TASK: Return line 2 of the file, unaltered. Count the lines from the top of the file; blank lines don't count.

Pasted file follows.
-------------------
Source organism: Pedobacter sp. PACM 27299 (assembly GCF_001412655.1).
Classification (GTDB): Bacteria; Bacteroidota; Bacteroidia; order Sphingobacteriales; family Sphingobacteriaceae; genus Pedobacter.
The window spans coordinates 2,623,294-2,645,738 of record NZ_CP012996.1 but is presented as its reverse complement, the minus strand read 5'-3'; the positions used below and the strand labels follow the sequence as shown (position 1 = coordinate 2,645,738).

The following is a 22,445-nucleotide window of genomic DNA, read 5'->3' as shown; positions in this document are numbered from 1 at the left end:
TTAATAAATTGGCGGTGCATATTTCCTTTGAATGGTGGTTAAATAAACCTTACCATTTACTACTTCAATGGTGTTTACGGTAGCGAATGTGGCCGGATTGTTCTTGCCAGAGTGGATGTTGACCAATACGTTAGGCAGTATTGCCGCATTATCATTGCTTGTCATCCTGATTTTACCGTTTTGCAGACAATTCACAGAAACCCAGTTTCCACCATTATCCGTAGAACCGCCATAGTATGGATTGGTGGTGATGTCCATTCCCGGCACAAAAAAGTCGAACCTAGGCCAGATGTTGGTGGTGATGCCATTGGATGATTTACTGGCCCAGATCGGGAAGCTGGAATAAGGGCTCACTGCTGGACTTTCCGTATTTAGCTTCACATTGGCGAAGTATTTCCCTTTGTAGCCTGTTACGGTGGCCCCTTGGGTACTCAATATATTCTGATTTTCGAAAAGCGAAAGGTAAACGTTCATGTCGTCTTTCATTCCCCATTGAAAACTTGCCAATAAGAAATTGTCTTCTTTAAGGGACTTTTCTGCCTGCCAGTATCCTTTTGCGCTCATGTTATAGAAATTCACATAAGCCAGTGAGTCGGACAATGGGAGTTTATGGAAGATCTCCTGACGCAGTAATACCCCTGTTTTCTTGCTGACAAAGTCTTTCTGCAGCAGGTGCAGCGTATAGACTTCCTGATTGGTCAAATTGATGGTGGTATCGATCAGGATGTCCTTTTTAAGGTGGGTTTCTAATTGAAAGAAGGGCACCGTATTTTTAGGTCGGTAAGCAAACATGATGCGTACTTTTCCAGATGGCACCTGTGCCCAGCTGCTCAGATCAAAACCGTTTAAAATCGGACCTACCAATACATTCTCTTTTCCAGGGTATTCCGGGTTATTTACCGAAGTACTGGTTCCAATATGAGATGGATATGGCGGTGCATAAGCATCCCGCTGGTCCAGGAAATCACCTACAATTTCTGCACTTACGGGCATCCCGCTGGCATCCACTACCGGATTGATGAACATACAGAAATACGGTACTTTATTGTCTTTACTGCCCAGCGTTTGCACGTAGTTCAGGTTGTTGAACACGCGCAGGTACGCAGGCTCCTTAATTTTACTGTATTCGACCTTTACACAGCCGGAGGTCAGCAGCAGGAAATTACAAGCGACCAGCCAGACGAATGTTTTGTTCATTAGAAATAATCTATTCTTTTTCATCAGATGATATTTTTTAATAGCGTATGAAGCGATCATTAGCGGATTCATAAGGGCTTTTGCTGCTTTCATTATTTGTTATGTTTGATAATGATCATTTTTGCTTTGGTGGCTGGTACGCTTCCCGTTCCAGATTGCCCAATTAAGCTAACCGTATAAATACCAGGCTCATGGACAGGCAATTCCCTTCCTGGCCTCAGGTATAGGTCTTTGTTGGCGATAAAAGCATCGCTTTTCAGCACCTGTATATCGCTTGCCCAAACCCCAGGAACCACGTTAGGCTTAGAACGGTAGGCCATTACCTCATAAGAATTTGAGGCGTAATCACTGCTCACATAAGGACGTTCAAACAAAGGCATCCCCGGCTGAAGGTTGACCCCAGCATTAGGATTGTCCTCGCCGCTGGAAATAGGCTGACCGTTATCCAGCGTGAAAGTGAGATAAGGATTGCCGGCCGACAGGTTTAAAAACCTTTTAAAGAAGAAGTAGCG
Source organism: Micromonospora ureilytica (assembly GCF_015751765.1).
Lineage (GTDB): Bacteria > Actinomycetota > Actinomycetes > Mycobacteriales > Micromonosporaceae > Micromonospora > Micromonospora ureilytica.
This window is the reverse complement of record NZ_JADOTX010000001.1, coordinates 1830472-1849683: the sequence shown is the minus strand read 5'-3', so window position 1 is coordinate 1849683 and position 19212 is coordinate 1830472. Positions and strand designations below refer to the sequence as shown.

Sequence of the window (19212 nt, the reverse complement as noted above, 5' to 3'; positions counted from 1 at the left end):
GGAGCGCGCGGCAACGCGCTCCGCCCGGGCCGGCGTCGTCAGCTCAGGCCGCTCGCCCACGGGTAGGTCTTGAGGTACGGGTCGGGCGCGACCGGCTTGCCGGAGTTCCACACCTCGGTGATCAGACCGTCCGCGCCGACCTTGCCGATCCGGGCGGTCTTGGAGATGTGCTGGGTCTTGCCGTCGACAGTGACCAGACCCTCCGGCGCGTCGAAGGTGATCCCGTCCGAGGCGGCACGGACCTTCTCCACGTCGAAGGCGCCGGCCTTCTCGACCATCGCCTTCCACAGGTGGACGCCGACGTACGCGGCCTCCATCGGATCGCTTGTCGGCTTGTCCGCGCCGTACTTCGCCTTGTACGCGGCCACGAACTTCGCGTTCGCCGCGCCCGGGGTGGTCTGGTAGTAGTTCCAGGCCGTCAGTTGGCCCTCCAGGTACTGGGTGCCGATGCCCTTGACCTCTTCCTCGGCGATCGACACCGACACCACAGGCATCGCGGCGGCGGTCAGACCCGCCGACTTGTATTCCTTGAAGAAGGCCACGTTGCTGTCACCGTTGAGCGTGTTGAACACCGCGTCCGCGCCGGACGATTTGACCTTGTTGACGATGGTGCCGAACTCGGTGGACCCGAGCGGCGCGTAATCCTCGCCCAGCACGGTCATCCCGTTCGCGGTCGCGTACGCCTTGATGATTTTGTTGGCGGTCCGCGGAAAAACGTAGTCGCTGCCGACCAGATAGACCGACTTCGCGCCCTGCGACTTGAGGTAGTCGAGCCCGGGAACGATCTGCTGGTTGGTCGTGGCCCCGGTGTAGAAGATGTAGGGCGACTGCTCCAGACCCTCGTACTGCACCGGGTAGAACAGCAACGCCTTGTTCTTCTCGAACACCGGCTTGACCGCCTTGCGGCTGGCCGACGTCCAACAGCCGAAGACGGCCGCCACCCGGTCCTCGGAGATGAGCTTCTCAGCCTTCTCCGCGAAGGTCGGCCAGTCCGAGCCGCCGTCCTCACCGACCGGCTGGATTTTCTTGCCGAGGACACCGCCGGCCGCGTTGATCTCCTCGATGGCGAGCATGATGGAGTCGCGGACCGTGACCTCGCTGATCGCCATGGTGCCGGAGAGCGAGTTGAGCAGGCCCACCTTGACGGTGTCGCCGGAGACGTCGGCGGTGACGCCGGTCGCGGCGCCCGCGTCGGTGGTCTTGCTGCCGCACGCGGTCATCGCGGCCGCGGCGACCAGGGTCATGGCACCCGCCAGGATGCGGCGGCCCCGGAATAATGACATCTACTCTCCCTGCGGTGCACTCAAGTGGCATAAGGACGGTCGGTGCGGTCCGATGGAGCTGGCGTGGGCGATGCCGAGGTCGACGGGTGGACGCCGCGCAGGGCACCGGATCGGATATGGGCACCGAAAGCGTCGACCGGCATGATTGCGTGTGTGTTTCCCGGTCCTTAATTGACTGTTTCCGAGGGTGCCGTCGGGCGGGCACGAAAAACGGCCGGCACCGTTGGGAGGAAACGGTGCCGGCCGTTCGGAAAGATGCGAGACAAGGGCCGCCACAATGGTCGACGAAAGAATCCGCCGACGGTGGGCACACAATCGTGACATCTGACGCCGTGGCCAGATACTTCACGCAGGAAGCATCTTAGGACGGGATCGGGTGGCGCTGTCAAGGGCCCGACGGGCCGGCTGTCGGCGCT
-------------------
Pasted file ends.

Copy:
Classification (GTDB): Bacteria; Bacteroidota; Bacteroidia; order Sphingobacteriales; family Sphingobacteriaceae; genus Pedobacter.